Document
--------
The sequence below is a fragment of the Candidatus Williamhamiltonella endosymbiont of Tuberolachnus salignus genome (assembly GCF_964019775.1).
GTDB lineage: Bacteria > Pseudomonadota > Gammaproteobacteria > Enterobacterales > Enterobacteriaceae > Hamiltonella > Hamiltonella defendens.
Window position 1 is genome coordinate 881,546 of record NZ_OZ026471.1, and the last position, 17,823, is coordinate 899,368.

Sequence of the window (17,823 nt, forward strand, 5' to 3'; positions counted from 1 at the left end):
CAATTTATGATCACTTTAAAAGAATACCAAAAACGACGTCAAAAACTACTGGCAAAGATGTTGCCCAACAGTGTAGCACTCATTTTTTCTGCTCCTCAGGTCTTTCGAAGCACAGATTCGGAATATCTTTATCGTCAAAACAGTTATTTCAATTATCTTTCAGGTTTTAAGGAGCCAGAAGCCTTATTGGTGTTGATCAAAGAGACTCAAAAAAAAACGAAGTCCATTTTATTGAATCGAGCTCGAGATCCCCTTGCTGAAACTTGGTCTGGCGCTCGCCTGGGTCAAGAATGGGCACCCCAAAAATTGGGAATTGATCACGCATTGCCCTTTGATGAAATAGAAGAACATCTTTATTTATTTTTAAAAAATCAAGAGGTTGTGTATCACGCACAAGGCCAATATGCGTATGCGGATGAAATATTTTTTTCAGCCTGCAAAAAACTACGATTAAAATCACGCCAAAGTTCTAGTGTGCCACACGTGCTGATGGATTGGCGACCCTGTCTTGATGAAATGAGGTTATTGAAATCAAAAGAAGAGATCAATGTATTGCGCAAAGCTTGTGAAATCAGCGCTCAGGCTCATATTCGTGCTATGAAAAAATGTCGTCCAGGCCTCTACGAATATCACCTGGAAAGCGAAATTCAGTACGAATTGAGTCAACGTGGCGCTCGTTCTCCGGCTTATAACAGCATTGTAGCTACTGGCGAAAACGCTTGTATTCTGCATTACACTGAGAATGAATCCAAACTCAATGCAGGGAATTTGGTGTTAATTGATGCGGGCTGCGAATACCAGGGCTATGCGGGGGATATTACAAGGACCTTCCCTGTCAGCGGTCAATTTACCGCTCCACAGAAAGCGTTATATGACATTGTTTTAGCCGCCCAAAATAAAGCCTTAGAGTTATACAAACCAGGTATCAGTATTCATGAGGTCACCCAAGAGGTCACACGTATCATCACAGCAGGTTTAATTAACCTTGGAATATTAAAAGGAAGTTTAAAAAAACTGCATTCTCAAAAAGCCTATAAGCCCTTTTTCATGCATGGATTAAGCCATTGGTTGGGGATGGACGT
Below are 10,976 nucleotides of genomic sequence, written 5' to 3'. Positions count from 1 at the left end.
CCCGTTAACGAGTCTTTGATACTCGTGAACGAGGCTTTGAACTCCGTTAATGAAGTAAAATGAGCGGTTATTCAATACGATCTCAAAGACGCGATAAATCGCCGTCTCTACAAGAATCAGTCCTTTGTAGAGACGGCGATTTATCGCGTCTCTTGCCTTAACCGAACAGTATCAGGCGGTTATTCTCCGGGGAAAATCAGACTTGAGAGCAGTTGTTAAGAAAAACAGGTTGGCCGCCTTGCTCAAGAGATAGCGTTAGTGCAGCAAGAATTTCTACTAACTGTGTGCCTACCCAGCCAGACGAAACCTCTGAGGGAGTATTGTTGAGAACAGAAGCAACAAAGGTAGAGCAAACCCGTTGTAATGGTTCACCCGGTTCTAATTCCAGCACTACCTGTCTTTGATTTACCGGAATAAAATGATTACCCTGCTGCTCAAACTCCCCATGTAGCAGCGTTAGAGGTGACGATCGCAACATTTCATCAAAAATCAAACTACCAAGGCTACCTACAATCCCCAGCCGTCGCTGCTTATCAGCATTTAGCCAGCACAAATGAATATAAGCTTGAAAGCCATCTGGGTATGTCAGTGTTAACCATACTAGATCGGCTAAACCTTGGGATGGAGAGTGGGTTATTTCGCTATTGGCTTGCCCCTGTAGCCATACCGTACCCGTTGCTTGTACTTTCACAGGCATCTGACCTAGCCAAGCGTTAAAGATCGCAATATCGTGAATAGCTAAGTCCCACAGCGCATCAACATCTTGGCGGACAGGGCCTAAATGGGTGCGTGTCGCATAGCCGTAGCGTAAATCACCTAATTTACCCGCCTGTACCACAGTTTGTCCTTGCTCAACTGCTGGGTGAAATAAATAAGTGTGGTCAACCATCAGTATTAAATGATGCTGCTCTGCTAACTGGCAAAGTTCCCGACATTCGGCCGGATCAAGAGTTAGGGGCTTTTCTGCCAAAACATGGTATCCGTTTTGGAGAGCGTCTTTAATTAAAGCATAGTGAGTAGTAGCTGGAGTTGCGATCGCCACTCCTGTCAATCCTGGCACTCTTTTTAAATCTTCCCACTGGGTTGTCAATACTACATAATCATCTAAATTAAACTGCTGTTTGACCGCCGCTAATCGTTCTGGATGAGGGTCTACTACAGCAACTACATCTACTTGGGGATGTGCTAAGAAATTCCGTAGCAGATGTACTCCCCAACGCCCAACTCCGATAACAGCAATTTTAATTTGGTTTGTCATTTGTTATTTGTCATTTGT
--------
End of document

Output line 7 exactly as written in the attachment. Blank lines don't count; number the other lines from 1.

CCCGTTAACGAGTCTTTGATACTCGTGAACGAGGCTTTGAACTCCGTTAATGAAGTAAAATGAGCGGTTATTCAATACGATCTCAAAGACGCGATAAATCGCCGTCTCTACAAGAATCAGTCCTTTGTAGAGACGGCGATTTATCGCGTCTCTTGCCTTAACCGAACAGTATCAGGCGGTTATTCTCCGGGGAAAATCAGACTTGAGAGCAGTTGTTAAGAAAAACAGGTTGGCCGCCTTGCTCAAGAGATAGCGTTAGTGCAGCAAGAATTTCTACTAACTGTGTGCCTACCCAGCCAGACGAAACCTCTGAGGGAGTATTGTTGAGAACAGAAGCAACAAAGGTAGAGCAAACCCGTTGTAATGGTTCACCCGGTTCTAATTCCAGCACTACCTGTCTTTGATTTACCGGAATAAAATGATTACCCTGCTGCTCAAACTCCCCATGTAGCAGCGTTAGAGGTGACGATCGCAACATTTCATCAAAAATCAAACTACCAAGGCTACCTACAATCCCCAGCCGTCGCTGCTTATCAGCATTTAGCCAGCACAAATGAATATAAGCTTGAAAGCCATCTGGGTATGTCAGTGTTAACCATACTAGATCGGCTAAACCTTGGGATGGAGAGTGGGTTATTTCGCTATTGGCTTGCCCCTGTAGCCATACCGTACCCGTTGCTTGTACTTTCACAGGCATCTGACCTAGCCAAGCGTTAAAGATCGCAATATCGTGAATAGCTAAGTCCCACAGCGCATCAACATCTTGGCGGACAGGGCCTAAATGGGTGCGTGTCGCATAGCCGTAGCGTAAATCACCTAATTTACCCGCCTGTACCACAGTTTGTCCTTGCTCAACTGCTGGGTGAAATAAATAAGTGTGGTCAACCATCAGTATTAAATGATGCTGCTCTGCTAACTGGCAAAGTTCCCGACATTCGGCCGGATCAAGAGTTAGGGGCTTTTCTGCCAAAACATGGTATCCGTTTTGGAGAGCGTCTTTAATTAAAGCATAGTGAGTAGTAGCTGGAGTTGCGATCGCCACTCCTGTCAATCCTGGCACTCTTTTTAAATCTTCCCACTGGGTTGTCAATACTACATAATCATCTAAATTAAACTGCTGTTTGACCGCCGCTAATCGTTCTGGATGAGGGTCTACTACAGCAACTACATCTACTTGGGGATGTGCTAAGAAATTCCGTAGCAGATGTACTCCCCAACGCCCAACTCCGATAACAGCAATTTTAATTTGGTTTGTCATTTGTTATTTGTCATTTGT